Log entry #33

Rescued unaccompanied minors

By René Schulthoff


Since February 2016 SOS MEDITERRANEE has been operating in the Mediterranean Sea and has conducted 37 rescue operations. The AQUARIUS crew has saved more than 5.000 children, women and men in these past eight months. As we transfer refugees from other search and rescue teams from time to time to take them ashore, we have now tended to more than 8.000 individuals aboard the AQUARIUS.

Since launching our rescue operations in February we have been able to observe a steady incline in the number of minors, attempting the dangerous crossing to Europe. We were able to save almost 1.200 underage men and women – some of them still children – in the past eight months. The majority of them, more than 80%, are traveling without any relatives. They are alone on their journey, mostly accompanied by other minors from their home countries.

Just recently, we rescued 252 people, 23 km north of Tripoli. Over 100 of the rescued were under 18 years, over a third were unaccompanied. In practice this means that at sea, we encounter more and more young people fleeing from their home countries, or the inhumane and disastrous conditions in Libya.

The motives for these large numbers of young people fleeing and trying to cross the Mediterranean, vary from country to country:

Young men from Nigeria tell us over and over again, that they have left their country to find work in other countries such as Ghana, Burkina Faso or Libya. Some had previously lost their parents, others simply followed their friends to find work and provide for their families. The decision to go to Europe is usually only made whilst fleeing.

Refugees from Eritrea make up the third largest group of people fleeing across the Mediterranean to Europe. A young group of Eritreans that we encountered on board named the arbitrary military service as their main reason for fleeing. Upon reaching legal age, men and women are drafted into the military – whose duration is unlimited by the way. First and foremost they want to avoid armed service. According to Amnesty International many conscripts are not only used in the military service, but in addition are also deployed for civil tasks such as agricultural, construction or vocational work.

Many young women and men from Guinea told us that their home country is faced with ethnic tensions. They indicate that their own group is being suppressed and they thus decided to leave. According to their own accounts, they face discrimination in most sectors of society, including employment and thus face difficulties making a living.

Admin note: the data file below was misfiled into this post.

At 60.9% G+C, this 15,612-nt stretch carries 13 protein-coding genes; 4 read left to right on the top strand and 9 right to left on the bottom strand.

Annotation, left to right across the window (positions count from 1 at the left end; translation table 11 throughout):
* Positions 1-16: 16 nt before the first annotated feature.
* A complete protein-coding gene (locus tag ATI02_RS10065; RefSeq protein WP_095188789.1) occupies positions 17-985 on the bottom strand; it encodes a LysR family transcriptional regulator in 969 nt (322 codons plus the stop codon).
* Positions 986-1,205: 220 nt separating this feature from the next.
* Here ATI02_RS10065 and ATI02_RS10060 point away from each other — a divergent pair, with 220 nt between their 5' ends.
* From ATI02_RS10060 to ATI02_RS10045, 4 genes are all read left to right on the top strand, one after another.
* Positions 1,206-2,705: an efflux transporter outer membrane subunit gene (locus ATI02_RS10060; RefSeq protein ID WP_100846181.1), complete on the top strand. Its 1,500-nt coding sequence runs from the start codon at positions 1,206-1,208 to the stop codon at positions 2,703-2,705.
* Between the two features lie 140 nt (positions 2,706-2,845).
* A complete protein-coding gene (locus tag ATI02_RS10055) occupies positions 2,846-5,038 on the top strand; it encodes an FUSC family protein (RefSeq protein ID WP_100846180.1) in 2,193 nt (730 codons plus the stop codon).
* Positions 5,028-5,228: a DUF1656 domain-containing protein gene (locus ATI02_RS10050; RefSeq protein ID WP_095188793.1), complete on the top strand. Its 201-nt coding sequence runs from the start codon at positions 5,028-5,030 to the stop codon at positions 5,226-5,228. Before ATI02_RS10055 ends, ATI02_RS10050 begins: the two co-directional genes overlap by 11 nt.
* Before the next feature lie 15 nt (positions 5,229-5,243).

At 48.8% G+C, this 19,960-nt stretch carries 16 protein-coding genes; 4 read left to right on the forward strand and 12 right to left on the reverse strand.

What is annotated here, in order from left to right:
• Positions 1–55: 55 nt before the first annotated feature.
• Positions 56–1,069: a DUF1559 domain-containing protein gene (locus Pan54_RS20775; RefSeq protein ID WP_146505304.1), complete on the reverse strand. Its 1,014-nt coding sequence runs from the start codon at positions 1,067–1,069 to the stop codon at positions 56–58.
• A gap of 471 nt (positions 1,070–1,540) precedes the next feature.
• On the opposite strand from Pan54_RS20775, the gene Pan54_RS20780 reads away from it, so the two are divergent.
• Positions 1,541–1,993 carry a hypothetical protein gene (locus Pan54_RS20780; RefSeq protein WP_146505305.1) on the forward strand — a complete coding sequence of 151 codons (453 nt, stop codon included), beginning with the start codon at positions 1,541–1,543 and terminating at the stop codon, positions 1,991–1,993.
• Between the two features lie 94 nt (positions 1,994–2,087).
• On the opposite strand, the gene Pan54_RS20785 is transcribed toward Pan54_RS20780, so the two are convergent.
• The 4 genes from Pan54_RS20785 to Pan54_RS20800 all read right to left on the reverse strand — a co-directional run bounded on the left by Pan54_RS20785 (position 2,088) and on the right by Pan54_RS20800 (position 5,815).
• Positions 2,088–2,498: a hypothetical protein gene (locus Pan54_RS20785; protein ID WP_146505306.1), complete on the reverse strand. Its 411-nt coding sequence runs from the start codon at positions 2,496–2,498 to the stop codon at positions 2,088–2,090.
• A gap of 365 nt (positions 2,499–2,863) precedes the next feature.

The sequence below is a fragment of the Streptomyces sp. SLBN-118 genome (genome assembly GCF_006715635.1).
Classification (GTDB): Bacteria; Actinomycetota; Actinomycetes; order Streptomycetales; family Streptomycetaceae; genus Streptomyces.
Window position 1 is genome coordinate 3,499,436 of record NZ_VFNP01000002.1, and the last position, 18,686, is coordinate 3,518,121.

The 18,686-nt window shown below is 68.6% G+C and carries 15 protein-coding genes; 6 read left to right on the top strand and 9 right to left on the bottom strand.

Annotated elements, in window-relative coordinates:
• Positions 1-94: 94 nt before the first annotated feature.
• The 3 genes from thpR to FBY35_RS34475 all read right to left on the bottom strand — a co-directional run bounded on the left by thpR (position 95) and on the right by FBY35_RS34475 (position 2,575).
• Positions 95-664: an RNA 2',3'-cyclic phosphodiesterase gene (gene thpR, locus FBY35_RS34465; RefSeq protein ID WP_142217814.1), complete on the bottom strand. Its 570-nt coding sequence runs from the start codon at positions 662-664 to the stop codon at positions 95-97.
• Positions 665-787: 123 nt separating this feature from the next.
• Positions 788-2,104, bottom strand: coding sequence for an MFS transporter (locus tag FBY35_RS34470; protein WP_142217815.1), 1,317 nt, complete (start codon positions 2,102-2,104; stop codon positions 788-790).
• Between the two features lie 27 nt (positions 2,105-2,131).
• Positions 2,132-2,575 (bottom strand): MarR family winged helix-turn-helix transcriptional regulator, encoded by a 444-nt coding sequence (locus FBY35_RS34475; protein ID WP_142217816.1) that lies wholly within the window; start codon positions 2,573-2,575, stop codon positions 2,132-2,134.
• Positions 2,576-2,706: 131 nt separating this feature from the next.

Other minors, especially the younger ones between 10 and 14 years, in turn, are quite hopeful. It is their hopes for a better education that has motivated their plight. Most probably their parents let them go together with a group of their peers – in the hope that at least one of their family members would be able to get an education. Maybe to go on to university and one day get a job.

All these minors ultimately end up in Libya, mostly to find well-paying jobs. A dream that quickly turns into a nightmare. Libya has become the main transit country for refugees from the African continent. Whilst many were able to find work under Gaddafi’s rule, the situation has dramatically changed since the outbreak of the civil war. The cruel stories are always the same. Libya is a dead-end that results in death for many refugees.

All those that talk to us about Libya describe the same terrifying reality: they talk about forced labour, inhumane living conditions in camps, maltreatment, torture and rape. Most say that at one point the situation in Libya became unbearable. That this is the reason that boats to Europe suddenly became an option. They say it is better to die at sea, than to stay in Libya.

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For nine weeks over the summer, René Schulthoff worked for SOS MEDITERRANEE as communications officer aboard the AQUARIUS. He now works and lives in Beirut. During his time with us he spoke to many refugees on board, amongst them numerous minors.

 

Photo credits : Marco Panzetti / SOS ME